A. By tradition land in Luapula is not owned by individuals, but as in many other parts of Africa is allocated by the headman or headwoman of a village to people of either sex, according to need. Since land is generally prepared by hand, one ulupwa cannot take on a very large area; in this sense land has not been a limiting resource over large parts of the province. The situation has already changed near the main townships, and there has long been a scarcity of land for cultivation in the Valley. In these areas registered ownership patterns are becoming prevalent.
B. Most of the traditional cropping in Luapula, as in the Bemba area to the east, is based on citemene, a system whereby crops are grown on the ashes of tree branches. As a rule, entire trees are not felled, but are pollarded so that they can regenerate. Branches are cut over an area of varying size early in the dry season, and stacked to dry over a rough circle about a fifth to a tenth of the pollarded area. The wood is fired before the rains and in the first year planted with the African cereal finger millet (Eleusine coracana).
C. During the second season, and possibly for a few seasons more the area is planted to variously mixed combinations of annuals such as maize, pumpkins (Telfiria occidentalis) and other cucurbits, sweet potatoes, groundnuts, Phaseolus beans and various leafy vegetables, grown with a certain amount of rotation. The diverse sequence ends with vegetable cassava, which is often planted into the developing last-but-one crop as a relay.
D. Richards (1969) observed that the practice of citemene entails a definite division of labour between men and women. A man stakes out a plot in an unobtrusive manner, since it is considered provocative towards one’s neighbours to mark boundaries in an explicit way. The dangerous work of felling branches is the men’s province, and involves much pride. Branches are stacke by the women, and fired by the men. Formerly women and men cooperated in the planting work, but the harvesting was always done by the women. At the beginning of the cycle little weeding is necessary, since the firing of the branches effectively destroys weeds. As the cycle progresses weeds increase and nutrients eventually become depleted to a point where further effort with annual crops is judged to be not worthwhile: at this point the cassava is planted, since it can produce a crop on nearly exhausted soil. Thereafter the plot is abandoned, and a new area pollarded for the next citemene cycle.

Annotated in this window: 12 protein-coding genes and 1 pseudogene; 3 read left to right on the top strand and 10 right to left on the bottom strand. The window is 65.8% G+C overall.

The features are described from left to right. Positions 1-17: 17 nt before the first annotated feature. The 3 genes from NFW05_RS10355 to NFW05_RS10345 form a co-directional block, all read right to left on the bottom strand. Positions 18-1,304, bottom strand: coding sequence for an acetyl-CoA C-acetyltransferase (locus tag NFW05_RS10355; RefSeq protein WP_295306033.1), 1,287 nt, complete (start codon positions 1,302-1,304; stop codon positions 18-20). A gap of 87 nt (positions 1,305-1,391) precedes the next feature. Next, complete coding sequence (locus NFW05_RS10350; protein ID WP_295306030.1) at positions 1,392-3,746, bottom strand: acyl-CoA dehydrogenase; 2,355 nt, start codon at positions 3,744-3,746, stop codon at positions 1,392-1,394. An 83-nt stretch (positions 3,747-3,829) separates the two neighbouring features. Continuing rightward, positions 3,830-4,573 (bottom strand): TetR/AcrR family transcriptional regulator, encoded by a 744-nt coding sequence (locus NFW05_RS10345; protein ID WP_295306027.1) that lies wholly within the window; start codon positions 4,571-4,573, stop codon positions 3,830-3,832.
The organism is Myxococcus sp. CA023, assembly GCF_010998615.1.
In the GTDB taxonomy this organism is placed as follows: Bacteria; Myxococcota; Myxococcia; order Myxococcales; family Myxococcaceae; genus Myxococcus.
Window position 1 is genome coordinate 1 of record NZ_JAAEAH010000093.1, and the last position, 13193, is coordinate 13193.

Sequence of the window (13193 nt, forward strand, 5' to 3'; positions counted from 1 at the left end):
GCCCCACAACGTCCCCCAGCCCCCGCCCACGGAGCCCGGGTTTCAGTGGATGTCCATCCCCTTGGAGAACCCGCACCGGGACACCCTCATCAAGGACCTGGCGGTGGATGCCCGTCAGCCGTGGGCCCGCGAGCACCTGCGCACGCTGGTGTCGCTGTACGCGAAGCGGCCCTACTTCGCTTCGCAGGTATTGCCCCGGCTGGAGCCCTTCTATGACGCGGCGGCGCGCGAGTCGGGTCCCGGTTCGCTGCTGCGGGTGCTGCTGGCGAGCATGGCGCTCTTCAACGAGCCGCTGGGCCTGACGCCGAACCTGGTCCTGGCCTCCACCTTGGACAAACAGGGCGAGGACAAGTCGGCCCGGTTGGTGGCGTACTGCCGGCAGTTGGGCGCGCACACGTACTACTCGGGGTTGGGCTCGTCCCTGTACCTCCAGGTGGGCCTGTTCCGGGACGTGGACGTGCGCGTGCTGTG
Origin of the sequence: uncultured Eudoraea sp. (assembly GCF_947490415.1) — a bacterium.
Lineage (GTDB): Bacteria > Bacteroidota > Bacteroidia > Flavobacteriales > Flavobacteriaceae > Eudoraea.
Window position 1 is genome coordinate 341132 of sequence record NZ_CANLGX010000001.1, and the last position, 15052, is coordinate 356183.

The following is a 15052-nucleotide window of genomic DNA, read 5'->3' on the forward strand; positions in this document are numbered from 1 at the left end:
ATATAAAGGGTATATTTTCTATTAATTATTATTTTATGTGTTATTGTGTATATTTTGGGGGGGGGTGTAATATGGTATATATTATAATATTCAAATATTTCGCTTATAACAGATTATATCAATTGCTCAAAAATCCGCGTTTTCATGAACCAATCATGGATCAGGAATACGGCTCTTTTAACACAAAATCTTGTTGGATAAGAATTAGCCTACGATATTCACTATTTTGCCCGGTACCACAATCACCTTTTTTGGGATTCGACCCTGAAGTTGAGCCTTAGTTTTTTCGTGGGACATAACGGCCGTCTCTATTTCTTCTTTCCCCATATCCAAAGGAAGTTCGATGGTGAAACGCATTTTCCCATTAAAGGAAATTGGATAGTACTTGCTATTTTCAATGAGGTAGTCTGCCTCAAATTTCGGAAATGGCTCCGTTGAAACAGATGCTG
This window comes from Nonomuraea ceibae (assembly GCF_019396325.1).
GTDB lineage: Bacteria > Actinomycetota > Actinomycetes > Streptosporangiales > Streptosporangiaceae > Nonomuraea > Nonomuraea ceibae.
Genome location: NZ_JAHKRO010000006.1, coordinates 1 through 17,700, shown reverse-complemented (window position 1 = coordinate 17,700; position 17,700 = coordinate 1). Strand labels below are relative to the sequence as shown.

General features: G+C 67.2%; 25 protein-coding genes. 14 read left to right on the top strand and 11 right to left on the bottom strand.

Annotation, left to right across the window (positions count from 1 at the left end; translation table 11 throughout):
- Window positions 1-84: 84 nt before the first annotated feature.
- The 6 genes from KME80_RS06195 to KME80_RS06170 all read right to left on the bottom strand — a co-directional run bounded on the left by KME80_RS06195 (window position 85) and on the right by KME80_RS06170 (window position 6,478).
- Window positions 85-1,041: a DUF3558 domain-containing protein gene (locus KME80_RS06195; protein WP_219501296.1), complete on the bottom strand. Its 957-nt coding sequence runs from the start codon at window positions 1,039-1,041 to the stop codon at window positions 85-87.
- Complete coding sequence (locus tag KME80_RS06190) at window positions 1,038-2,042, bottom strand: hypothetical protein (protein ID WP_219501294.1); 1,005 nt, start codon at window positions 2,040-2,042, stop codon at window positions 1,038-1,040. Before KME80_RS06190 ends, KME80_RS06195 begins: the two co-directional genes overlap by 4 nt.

E. When forest is not available – this is increasingly the case nowadays – various ridging systems (ibala) are built on small areas, to be planted with combinations of maize, beans, groundnuts and sweet potatoes, usually relayed with cassava. These plots are usually tended by women, and provide subsistence. Where their roots have year-round access to water tables mango, guava and oil-palm trees often grow around houses, forming a traditional agroforestry system. In season some of the fruit is sold by the roadside or in local markets.
F. The margins of dambos are sometimes planted to local varieties of rice during the rainy season, and areas adjacent to vegetables irrigated with water from the dambo during the dry season. The extent of cultivation is very limited, no doubt because the growing of crops under dambo conditions calls for a great deal of skill. Near towns some of the vegetable produce is sold in local markets.